Using auralization tools to ‘hear’ a space before it is built
One way that architects and designers can test acoustics for commercial spaces such as offices is to use new auralization tools. Just as sketches and 3D renderings are used to visualize an unbuilt project’s aesthetics, new tools can help specifiers design with acoustic modeling in mind.
Sound modeling tools can enable the specifier to hear how ceiling design, materials, and product specifications can affect the acoustics of a space. One example, referred to as a ‘Listening Lounge,’ tests the human listening experience within a defined area before that area is built, allowing specifiers to better understand the materials needed to provide an acoustically sound space. (The author would also like to thank Stan Gatland [CertainTeed] for his various contributions on the Listening Lounge concept.) Participants can click on different solutions and evaluate their actual perception of the difference each material makes.
“According to Amplitude Research Inc., 65 percent of workers are distracted by too much noise at work,” says building sciences expert Stan Gatland. “For someone sitting at a work station within an open-plan setting, general office conversations can create a noticeable distraction.”
Designers can use the Listening Lounge to preview the impact of interior finishes, audio systems, sound isolation, and an electronic speech privacy systems (i.e. sound masking), while room acoustics can be adjusted to demonstrate the impact of various NRC and ceiling attenuation class (CAC) levels. These differing acoustic metrics can be applied not only to the open-office model, but also to conference rooms, large cafeterias, and auditoriums hosting public speakers.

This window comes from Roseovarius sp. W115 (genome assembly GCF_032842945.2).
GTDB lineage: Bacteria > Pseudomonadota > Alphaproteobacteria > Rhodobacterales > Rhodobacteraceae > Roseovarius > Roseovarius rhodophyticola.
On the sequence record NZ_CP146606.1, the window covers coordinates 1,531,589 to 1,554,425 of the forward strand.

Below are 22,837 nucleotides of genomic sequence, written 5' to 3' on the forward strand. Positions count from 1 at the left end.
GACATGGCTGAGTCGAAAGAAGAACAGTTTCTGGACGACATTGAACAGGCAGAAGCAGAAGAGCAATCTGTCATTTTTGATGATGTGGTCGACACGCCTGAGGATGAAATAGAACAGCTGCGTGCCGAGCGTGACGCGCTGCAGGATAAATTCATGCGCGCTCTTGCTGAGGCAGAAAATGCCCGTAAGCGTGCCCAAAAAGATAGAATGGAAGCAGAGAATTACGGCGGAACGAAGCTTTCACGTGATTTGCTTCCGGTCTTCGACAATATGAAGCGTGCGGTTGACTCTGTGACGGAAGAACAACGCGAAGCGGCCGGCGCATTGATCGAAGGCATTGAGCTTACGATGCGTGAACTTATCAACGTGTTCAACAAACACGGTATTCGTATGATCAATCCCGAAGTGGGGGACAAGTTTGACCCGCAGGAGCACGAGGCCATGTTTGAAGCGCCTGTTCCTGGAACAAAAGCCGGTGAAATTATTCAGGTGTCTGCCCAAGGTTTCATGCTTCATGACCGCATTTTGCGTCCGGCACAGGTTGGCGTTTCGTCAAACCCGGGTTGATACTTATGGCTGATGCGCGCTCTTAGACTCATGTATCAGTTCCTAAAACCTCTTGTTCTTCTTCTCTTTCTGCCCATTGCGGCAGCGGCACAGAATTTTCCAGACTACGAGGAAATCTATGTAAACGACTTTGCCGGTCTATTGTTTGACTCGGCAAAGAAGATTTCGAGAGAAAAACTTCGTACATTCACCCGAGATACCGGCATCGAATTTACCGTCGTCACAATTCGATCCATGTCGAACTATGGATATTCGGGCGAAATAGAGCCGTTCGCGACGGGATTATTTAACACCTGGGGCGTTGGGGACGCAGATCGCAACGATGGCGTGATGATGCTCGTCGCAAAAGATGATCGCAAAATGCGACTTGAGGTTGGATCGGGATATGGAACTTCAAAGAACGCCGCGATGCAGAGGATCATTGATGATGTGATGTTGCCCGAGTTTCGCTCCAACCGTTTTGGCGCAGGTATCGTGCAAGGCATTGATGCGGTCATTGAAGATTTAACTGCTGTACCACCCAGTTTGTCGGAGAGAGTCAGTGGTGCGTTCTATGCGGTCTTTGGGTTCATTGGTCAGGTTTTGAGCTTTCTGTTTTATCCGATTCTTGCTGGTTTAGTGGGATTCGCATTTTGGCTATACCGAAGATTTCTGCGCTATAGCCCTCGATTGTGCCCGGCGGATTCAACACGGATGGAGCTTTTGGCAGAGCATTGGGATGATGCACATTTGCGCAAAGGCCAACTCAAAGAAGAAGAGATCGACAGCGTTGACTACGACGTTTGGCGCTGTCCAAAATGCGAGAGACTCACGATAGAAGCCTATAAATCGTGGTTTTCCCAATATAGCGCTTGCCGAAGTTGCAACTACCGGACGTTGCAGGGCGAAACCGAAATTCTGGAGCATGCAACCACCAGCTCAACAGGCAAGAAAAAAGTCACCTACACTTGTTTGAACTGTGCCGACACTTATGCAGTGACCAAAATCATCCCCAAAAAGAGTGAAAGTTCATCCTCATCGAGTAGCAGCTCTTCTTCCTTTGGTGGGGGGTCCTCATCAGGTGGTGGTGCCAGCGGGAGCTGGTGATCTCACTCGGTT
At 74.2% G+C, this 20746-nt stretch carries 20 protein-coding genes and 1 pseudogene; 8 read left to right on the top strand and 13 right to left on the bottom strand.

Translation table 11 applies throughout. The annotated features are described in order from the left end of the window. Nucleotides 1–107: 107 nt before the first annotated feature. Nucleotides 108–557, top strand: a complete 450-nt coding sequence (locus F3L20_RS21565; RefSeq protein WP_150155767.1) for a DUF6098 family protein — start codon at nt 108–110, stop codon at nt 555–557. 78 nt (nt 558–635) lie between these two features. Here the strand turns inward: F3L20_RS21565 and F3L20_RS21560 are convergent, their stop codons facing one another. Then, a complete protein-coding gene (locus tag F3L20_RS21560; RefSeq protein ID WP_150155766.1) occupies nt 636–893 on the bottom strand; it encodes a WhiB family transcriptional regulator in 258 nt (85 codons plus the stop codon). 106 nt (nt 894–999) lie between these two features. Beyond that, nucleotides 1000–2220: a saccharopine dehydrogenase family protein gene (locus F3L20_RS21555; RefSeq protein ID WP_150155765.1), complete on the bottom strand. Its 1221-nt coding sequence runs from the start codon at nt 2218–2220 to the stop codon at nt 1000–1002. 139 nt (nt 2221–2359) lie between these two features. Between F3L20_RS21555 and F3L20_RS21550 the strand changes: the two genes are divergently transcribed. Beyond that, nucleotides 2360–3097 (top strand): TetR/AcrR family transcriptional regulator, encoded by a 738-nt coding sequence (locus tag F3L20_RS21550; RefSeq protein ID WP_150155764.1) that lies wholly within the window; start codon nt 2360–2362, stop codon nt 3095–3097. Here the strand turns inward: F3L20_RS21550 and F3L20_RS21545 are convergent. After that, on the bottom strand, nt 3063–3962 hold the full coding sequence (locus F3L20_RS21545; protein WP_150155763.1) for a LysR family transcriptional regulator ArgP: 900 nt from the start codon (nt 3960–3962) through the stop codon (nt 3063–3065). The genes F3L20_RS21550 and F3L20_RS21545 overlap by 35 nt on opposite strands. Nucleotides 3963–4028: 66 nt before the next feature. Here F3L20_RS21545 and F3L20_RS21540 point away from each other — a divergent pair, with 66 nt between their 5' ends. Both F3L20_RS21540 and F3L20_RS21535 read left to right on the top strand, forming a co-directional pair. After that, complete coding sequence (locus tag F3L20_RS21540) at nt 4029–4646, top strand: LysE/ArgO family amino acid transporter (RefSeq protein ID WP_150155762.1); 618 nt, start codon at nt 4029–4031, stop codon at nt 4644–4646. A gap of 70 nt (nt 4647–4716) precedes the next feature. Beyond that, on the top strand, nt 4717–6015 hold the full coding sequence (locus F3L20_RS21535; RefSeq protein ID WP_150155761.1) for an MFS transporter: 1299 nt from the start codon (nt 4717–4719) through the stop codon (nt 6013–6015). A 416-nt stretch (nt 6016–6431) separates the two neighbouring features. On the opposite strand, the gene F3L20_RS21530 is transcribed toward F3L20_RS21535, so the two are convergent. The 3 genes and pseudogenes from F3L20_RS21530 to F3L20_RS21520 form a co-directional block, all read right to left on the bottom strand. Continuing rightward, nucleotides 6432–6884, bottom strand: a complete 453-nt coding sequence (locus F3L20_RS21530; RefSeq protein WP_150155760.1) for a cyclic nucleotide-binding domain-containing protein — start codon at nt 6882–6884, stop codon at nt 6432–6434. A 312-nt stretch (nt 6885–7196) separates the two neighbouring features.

(The author would like to thank James Johnson [Armstrong Flooring], Robert Marshall, P.Eng., BDS, LEED AP [CertainTeed Ceilings], and Lucas Hamilton [CertainTeed Gypsum] for their contributions to this article.)
Evan Troxel is associate and senior project designer at HMC Architects in Ontario, California. He specializes in public works projects including higher education facilities, pre-K–12 schools, and civic and other institutional projects. Troxel also serves as a co-host of Archispeak, a podcast about all things architecture, where he shares his passion for and experiences in the architectural profession. He can be reached at firstname.lastname@example.org.